“Anatoly Tarasov called Bob Gainey the perfect hockey player. He didn’t make mistakes,” Farber recalled.
Tarasov knew a special player when he saw one. He’s credited with establishing the Soviet Union as a dominant international hockey power in the 1950s.
Second, Gainey played in a different era. A defense-first forward stood out in an era where Marcel Dionne could score 135 points and finish 29 points behind Wayne Gretzky in the scoring race. This is exactly what happened in 1980-81, the last time Gainey won the Selke.
Farber noted: “The game, look at the ’80s, wasn’t what we have now. Quite often, there’d be a three-on-two one way, three-on-two the other way. Teams traded chances.
“So the emphasis on defensive hockey and the role of the centerman wasn’t the same that it is now.
“It’s much tighter. If you do give up odd-man rushes now, you make your coach apoplectic.”
Finally, Gainey played in an era when forwards, wingers included, were often used as “shadows.” That means a defensive player was assigned to follow the opposition’s top scorer all around the ice.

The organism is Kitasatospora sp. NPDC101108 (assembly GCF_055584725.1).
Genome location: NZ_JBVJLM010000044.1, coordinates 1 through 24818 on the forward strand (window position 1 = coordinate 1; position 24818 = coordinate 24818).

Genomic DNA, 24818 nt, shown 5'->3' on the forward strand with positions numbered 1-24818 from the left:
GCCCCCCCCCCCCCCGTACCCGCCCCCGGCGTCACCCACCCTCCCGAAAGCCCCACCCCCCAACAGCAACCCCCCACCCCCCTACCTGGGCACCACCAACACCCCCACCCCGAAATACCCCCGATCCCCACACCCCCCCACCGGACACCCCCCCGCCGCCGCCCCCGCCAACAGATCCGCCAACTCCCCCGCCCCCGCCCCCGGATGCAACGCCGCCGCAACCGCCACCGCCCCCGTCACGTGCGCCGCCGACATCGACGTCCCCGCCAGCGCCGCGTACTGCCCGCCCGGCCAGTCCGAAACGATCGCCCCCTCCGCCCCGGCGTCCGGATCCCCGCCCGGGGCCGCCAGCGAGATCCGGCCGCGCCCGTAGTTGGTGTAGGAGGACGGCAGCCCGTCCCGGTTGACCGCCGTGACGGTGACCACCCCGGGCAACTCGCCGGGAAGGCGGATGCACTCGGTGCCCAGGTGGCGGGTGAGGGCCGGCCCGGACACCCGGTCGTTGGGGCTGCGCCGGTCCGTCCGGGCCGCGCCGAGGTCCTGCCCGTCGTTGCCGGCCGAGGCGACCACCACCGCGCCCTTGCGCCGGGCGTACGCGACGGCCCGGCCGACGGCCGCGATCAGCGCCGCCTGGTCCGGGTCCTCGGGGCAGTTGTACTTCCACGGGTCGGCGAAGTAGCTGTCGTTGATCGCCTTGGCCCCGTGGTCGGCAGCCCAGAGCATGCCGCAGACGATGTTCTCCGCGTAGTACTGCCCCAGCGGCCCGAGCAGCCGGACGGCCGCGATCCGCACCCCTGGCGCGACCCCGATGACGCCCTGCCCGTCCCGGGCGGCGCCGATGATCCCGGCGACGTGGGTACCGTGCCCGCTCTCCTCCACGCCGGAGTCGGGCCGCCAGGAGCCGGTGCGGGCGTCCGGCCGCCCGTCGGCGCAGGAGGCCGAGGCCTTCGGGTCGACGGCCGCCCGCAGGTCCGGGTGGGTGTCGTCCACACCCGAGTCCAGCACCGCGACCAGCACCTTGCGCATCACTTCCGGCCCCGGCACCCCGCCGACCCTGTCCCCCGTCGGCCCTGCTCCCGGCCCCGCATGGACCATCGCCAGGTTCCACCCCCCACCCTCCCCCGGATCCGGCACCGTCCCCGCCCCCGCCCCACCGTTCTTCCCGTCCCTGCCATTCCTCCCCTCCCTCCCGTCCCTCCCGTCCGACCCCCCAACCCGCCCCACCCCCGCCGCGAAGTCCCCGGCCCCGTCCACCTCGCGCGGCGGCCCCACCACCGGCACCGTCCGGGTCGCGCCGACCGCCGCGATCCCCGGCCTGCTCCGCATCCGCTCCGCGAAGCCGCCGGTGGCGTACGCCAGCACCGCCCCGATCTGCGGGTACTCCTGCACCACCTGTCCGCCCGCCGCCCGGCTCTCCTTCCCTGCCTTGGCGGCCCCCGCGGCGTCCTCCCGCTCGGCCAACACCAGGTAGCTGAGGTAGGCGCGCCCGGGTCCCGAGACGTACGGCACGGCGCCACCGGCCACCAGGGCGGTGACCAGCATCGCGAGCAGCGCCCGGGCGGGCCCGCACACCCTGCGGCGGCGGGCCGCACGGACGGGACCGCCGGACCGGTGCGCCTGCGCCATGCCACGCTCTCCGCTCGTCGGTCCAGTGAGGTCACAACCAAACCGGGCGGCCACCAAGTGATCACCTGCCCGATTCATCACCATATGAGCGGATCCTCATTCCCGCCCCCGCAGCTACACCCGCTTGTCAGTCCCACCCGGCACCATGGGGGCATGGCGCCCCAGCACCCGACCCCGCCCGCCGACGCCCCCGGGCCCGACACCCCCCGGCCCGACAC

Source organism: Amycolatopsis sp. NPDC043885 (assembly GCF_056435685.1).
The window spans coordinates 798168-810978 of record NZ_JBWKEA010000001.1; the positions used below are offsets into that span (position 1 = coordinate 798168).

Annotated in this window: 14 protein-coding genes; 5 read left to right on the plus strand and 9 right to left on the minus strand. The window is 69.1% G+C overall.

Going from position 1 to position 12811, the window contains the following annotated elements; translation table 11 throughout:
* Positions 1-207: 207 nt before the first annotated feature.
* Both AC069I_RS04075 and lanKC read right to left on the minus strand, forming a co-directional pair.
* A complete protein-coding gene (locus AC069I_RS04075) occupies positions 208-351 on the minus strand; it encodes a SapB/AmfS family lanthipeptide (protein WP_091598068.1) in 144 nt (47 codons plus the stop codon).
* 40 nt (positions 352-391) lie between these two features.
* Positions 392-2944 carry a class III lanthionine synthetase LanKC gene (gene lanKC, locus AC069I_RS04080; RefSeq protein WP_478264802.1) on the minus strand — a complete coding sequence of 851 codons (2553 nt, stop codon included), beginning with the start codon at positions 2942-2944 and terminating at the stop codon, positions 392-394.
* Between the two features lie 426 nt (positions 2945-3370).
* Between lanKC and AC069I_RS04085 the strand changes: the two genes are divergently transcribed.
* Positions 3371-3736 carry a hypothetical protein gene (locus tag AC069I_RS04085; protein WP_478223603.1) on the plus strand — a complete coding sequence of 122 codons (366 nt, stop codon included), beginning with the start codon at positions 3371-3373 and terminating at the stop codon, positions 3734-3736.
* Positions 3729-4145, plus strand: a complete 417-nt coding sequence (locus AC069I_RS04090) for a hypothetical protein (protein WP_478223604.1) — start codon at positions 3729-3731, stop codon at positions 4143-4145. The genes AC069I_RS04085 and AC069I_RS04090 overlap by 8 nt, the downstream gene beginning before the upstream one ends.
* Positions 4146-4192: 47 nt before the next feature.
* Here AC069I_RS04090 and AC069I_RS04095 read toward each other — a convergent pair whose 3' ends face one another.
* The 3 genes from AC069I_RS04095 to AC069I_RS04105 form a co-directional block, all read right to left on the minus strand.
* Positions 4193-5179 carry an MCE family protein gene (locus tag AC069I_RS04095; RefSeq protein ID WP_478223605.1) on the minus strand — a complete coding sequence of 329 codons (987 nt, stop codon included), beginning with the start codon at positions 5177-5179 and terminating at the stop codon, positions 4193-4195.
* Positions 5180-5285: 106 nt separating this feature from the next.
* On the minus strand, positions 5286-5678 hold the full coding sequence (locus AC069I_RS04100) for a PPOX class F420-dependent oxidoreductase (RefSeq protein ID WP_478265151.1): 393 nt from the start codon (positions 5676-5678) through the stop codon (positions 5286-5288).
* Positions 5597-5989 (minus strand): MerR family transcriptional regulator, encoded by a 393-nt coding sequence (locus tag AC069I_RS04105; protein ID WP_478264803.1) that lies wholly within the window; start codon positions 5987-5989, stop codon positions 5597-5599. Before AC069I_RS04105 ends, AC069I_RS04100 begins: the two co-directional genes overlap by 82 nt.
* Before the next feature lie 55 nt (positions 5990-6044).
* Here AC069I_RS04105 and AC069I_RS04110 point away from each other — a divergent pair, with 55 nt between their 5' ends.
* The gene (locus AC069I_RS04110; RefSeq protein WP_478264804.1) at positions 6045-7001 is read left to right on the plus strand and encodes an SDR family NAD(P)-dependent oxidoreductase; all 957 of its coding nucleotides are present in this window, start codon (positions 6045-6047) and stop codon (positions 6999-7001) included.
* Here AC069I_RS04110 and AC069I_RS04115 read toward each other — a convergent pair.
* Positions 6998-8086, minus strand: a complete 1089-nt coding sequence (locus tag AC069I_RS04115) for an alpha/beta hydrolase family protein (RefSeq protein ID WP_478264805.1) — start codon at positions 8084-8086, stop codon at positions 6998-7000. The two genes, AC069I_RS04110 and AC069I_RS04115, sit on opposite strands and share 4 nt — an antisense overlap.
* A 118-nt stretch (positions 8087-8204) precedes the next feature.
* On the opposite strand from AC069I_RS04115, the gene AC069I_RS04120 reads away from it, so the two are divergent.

“A lot of these guys were wingers,” Farber said. “That’s why we saw wingers play a prominent part early on in the voting.”
As the game has evolved, however, assigning one player to follow another around for 200 feet, has gone the way of the enforcer. Modern coaches are likely to employ a team defensive effort, especially when skaters can’t clutch and grab to keep up like they could in the pre-lockout era.
Farber added that the “shadow” might not be the most efficient deployment of your players: “You have a lesser player spending first-line minutes chasing a star. Throws off your own structure and balance.”